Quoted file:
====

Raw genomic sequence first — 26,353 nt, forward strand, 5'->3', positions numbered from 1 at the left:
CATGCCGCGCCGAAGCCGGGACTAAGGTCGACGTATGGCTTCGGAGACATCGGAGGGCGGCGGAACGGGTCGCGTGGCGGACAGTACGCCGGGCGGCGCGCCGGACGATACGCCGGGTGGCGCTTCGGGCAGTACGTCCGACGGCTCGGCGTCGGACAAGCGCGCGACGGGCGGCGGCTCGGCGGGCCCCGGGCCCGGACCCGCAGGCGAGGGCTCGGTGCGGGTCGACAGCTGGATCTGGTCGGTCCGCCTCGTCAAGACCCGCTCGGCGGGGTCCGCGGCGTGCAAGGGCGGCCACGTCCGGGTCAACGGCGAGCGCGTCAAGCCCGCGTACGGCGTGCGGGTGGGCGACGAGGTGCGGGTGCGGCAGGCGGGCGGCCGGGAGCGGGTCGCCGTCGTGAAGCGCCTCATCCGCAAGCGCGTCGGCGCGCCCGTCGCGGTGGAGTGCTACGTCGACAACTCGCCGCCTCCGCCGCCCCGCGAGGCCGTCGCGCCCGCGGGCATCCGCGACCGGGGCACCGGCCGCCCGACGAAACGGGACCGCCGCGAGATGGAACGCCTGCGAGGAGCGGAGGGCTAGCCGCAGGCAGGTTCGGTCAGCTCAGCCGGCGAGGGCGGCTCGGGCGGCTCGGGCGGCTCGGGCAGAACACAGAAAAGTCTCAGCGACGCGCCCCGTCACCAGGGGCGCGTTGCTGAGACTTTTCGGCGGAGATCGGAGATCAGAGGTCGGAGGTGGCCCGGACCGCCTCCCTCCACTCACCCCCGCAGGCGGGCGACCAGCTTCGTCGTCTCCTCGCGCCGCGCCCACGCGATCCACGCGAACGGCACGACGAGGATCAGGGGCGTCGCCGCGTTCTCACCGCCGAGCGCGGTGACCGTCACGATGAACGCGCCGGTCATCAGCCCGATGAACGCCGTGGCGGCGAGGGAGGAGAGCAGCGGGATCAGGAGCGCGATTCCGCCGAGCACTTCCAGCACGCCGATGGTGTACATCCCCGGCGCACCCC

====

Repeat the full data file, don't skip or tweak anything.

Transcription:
Raw genomic sequence first — 26,353 nt, forward strand, 5'->3', positions numbered from 1 at the left:
CATGCCGCGCCGAAGCCGGGACTAAGGTCGACGTATGGCTTCGGAGACATCGGAGGGCGGCGGAACGGGTCGCGTGGCGGACAGTACGCCGGGCGGCGCGCCGGACGATACGCCGGGTGGCGCTTCGGGCAGTACGTCCGACGGCTCGGCGTCGGACAAGCGCGCGACGGGCGGCGGCTCGGCGGGCCCCGGGCCCGGACCCGCAGGCGAGGGCTCGGTGCGGGTCGACAGCTGGATCTGGTCGGTCCGCCTCGTCAAGACCCGCTCGGCGGGGTCCGCGGCGTGCAAGGGCGGCCACGTCCGGGTCAACGGCGAGCGCGTCAAGCCCGCGTACGGCGTGCGGGTGGGCGACGAGGTGCGGGTGCGGCAGGCGGGCGGCCGGGAGCGGGTCGCCGTCGTGAAGCGCCTCATCCGCAAGCGCGTCGGCGCGCCCGTCGCGGTGGAGTGCTACGTCGACAACTCGCCGCCTCCGCCGCCCCGCGAGGCCGTCGCGCCCGCGGGCATCCGCGACCGGGGCACCGGCCGCCCGACGAAACGGGACCGCCGCGAGATGGAACGCCTGCGAGGAGCGGAGGGCTAGCCGCAGGCAGGTTCGGTCAGCTCAGCCGGCGAGGGCGGCTCGGGCGGCTCGGGCGGCTCGGGCAGAACACAGAAAAGTCTCAGCGACGCGCCCCGTCACCAGGGGCGCGTTGCTGAGACTTTTCGGCGGAGATCGGAGATCAGAGGTCGGAGGTGGCCCGGACCGCCTCCCTCCACTCACCCCCGCAGGCGGGCGACCAGCTTCGTCGTCTCCTCGCGCCGCGCCCACGCGATCCACGCGAACGGCACGACGAGGATCAGGGGCGTCGCCGCGTTCTCACCGCCGAGCGCGGTGACCGTCACGATGAACGCGCCGGTCATCAGCCCGATGAACGCCGTGGCGGCGAGGGAGGAGAGCAGCGGGATCAGGAGCGCGATTCCGCCGAGCACTTCCAGCACGCCGATGGTGTACATCCCCGGCGCACCCC